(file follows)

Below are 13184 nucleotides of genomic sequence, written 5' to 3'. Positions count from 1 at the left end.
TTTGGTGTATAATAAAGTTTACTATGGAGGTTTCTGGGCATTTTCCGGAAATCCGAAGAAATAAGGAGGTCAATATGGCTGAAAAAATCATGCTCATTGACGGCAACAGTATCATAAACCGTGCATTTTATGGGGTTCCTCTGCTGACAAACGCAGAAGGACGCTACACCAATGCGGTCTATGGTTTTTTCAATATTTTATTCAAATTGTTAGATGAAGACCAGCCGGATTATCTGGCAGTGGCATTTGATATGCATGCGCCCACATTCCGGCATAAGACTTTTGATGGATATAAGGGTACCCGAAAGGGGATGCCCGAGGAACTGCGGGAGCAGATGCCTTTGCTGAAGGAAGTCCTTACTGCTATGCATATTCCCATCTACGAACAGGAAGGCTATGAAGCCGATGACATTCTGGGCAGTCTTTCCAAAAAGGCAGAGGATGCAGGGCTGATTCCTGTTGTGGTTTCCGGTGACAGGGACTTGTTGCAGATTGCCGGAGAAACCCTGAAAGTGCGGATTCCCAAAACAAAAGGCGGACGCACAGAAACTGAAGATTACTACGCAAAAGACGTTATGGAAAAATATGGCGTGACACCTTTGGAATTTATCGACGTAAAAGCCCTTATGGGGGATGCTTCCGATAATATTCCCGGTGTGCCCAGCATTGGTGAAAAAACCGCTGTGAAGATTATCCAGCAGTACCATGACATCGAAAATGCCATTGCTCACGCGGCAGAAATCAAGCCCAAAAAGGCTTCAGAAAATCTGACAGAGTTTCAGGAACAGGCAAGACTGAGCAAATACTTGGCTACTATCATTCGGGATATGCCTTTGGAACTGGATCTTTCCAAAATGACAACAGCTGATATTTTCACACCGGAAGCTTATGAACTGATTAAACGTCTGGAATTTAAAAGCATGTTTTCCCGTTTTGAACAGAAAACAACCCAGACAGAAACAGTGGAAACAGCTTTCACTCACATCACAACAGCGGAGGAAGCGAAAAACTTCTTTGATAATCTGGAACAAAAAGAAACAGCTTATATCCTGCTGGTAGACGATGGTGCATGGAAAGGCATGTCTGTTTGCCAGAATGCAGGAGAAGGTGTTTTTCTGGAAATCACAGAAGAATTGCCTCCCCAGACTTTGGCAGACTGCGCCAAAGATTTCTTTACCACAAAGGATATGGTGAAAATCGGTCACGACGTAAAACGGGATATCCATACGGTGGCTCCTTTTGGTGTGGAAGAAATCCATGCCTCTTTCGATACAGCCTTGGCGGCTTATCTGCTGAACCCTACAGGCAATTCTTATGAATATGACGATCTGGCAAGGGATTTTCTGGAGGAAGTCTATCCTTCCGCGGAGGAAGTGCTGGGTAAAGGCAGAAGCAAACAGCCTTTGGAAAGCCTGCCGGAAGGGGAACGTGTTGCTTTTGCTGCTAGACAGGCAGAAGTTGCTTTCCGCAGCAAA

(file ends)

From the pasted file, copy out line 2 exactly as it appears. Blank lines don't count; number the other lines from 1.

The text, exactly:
TTTGGTGTATAATAAAGTTTACTATGGAGGTTTCTGGGCATTTTCCGGAAATCCGAAGAAATAAGGAGGTCAATATGGCTGAAAAAATCATGCTCATTGACGGCAACAGTATCATAAACCGTGCATTTTATGGGGTTCCTCTGCTGACAAACGCAGAAGGACGCTACACCAATGCGGTCTATGGTTTTTTCAATATTTTATTCAAATTGTTAGATGAAGACCAGCCGGATTATCTGGCAGTGGCATTTGATATGCATGCGCCCACATTCCGGCATAAGACTTTTGATGGATATAAGGGTACCCGAAAGGGGATGCCCGAGGAACTGCGGGAGCAGATGCCTTTGCTGAAGGAAGTCCTTACTGCTATGCATATTCCCATCTACGAACAGGAAGGCTATGAAGCCGATGACATTCTGGGCAGTCTTTCCAAAAAGGCAGAGGATGCAGGGCTGATTCCTGTTGTGGTTTCCGGTGACAGGGACTTGTTGCAGATTGCCGGAGAAACCCTGAAAGTGCGGATTCCCAAAACAAAAGGCGGACGCACAGAAACTGAAGATTACTACGCAAAAGACGTTATGGAAAAATATGGCGTGACACCTTTGGAATTTATCGACGTAAAAGCCCTTATGGGGGATGCTTCCGATAATATTCCCGGTGTGCCCAGCATTGGTGAAAAAACCGCTGTGAAGATTATCCAGCAGTACCATGACATCGAAAATGCCATTGCTCACGCGGCAGAAATCAAGCCCAAAAAGGCTTCAGAAAATCTGACAGAGTTTCAGGAACAGGCAAGACTGAGCAAATACTTGGCTACTATCATTCGGGATATGCCTTTGGAACTGGATCTTTCCAAAATGACAACAGCTGATATTTTCACACCGGAAGCTTATGAACTGATTAAACGTCTGGAATTTAAAAGCATGTTTTCCCGTTTTGAACAGAAAACAACCCAGACAGAAACAGTGGAAACAGCTTTCACTCACATCACAACAGCGGAGGAAGCGAAAAACTTCTTTGATAATCTGGAACAAAAAGAAACAGCTTATATCCTGCTGGTAGACGATGGTGCATGGAAAGGCATGTCTGTTTGCCAGAATGCAGGAGAAGGTGTTTTTCTGGAAATCACAGAAGAATTGCCTCCCCAGACTTTGGCAGACTGCGCCAAAGATTTCTTTACCACAAAGGATATGGTGAAAATCGGTCACGACGTAAAACGGGATATCCATACGGTGGCTCCTTTTGGTGTGGAAGAAATCCATGCCTCTTTCGATACAGCCTTGGCGGCTTATCTGCTGAACCCTACAGGCAATTCTTATGAATATGACGATCTGGCAAGGGATTTTCTGGAGGAAGTCTATCCTTCCGCGGAGGAAGTGCTGGGTAAAGGCAGAAGCAAACAGCCTTTGGAAAGCCTGCCGGAAGGGGAACGTGTTGCTTTTGCTGCTAGACAGGCAGAAGTTGCTTTCCGCAGCAAA